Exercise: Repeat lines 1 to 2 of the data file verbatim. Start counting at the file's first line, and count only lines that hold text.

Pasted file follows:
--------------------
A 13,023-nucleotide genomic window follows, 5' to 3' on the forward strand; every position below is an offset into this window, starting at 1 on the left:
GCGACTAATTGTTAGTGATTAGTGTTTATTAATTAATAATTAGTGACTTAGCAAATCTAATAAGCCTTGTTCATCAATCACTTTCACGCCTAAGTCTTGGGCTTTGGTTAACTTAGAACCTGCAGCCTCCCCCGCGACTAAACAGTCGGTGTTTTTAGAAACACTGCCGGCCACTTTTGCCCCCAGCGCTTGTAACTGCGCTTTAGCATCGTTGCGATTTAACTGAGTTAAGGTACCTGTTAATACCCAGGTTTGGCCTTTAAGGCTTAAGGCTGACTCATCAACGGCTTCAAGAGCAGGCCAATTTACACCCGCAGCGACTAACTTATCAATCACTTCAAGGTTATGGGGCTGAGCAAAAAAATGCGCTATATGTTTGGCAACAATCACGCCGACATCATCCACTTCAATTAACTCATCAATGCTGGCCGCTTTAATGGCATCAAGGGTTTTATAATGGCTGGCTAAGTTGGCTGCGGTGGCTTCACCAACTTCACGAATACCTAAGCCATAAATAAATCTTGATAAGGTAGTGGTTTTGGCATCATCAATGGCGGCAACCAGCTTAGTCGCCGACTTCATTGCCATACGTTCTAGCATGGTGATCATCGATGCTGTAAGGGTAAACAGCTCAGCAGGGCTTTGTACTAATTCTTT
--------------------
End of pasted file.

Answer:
A 13,023-nucleotide genomic window follows, 5' to 3' on the forward strand; every position below is an offset into this window, starting at 1 on the left:
GCGACTAATTGTTAGTGATTAGTGTTTATTAATTAATAATTAGTGACTTAGCAAATCTAATAAGCCTTGTTCATCAATCACTTTCACGCCTAAGTCTTGGGCTTTGGTTAACTTAGAACCTGCAGCCTCCCCCGCGACTAAACAGTCGGTGTTTTTAGAAACACTGCCGGCCACTTTTGCCCCCAGCGCTTGTAACTGCGCTTTAGCATCGTTGCGATTTAACTGAGTTAAGGTACCTGTTAATACCCAGGTTTGGCCTTTAAGGCTTAAGGCTGACTCATCAACGGCTTCAAGAGCAGGCCAATTTACACCCGCAGCGACTAACTTATCAATCACTTCAAGGTTATGGGGCTGAGCAAAAAAATGCGCTATATGTTTGGCAACAATCACGCCGACATCATCCACTTCAATTAACTCATCAATGCTGGCCGCTTTAATGGCATCAAGGGTTTTATAATGGCTGGCTAAGTTGGCTGCGGTGGCTTCACCAACTTCACGAATACCTAAGCCATAAATAAATCTTGATAAGGTAGTGGTTTTGGCATCATCAATGGCGGCAACCAGCTTAGTCGCCGACTTCATTGCCATACGTTCTAGCATGGTGATCATCGATGCTGTAAGGGTAAACAGCTCAGCAGGGCTTTGTACTAATTCTTT